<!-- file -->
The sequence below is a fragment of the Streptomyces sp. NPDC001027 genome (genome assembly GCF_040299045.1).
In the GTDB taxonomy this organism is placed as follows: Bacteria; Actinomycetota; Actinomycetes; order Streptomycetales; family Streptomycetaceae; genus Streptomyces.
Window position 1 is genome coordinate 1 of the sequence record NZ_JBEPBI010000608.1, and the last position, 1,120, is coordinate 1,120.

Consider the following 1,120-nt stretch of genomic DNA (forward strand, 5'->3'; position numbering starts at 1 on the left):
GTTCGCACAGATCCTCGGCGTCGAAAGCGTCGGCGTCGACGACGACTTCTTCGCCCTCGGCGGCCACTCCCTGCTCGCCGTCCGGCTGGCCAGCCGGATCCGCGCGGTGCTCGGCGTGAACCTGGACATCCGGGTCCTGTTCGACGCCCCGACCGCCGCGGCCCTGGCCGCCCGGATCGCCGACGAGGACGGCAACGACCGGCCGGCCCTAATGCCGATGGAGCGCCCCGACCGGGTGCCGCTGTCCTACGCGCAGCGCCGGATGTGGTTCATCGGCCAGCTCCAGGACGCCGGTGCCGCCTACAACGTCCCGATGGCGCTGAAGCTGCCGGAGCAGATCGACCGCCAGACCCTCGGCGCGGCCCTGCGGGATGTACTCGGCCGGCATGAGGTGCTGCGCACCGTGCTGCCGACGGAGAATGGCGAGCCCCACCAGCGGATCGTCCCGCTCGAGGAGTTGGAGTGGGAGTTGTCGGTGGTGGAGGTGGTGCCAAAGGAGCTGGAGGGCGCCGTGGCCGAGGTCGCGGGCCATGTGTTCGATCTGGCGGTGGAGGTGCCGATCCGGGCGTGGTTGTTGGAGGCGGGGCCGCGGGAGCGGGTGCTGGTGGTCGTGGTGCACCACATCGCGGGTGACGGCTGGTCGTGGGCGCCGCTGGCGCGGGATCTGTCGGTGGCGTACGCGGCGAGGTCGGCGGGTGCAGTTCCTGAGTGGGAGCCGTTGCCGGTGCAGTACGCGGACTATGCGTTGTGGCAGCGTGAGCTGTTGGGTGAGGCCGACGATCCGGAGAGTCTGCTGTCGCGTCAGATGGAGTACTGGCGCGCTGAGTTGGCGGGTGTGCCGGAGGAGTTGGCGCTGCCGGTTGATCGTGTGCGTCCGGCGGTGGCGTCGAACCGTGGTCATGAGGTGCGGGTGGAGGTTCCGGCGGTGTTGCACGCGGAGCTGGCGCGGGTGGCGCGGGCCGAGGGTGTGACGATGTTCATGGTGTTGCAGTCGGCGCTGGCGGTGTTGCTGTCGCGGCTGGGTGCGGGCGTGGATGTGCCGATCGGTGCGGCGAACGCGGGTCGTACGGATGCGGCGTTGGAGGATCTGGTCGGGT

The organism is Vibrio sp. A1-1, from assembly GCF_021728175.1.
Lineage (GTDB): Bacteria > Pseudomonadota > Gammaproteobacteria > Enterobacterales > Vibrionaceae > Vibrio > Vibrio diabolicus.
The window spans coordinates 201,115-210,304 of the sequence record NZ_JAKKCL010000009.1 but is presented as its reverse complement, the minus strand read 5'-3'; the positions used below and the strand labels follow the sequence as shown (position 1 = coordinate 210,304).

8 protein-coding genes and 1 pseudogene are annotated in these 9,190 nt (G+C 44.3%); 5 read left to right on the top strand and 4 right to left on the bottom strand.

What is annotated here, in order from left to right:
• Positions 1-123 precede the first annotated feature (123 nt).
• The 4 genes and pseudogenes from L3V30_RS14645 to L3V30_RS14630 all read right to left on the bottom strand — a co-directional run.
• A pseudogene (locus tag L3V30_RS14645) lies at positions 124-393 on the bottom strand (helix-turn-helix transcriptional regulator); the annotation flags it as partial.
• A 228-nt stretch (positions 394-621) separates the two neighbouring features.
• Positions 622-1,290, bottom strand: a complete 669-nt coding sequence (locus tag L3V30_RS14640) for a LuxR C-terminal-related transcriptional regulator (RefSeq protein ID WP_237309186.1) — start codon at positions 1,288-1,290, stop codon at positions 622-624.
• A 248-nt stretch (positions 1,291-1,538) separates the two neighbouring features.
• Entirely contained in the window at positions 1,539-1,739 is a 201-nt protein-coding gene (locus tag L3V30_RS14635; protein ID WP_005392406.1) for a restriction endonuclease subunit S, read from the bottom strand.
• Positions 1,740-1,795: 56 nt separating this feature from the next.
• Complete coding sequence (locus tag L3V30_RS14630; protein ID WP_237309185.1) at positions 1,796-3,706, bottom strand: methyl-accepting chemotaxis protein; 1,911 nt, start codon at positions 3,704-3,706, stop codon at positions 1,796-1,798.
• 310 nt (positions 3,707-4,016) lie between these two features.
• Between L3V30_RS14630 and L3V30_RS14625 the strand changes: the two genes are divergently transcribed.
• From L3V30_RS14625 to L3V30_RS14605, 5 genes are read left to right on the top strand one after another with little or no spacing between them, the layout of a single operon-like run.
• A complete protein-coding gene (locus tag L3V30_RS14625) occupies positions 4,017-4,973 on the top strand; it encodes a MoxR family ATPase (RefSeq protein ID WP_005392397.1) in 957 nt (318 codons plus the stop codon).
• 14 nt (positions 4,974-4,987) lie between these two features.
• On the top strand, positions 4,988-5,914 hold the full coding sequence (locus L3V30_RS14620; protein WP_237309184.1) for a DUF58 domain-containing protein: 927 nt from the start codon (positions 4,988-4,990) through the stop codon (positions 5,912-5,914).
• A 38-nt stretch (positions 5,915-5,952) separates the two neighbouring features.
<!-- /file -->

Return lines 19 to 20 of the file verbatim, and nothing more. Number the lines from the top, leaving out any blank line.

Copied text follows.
• Complete coding sequence (locus tag L3V30_RS14630; protein ID WP_237309185.1) at positions 1,796-3,706, bottom strand: methyl-accepting chemotaxis protein; 1,911 nt, start codon at positions 3,704-3,706, stop codon at positions 1,796-1,798.
• 310 nt (positions 3,707-4,016) lie between these two features.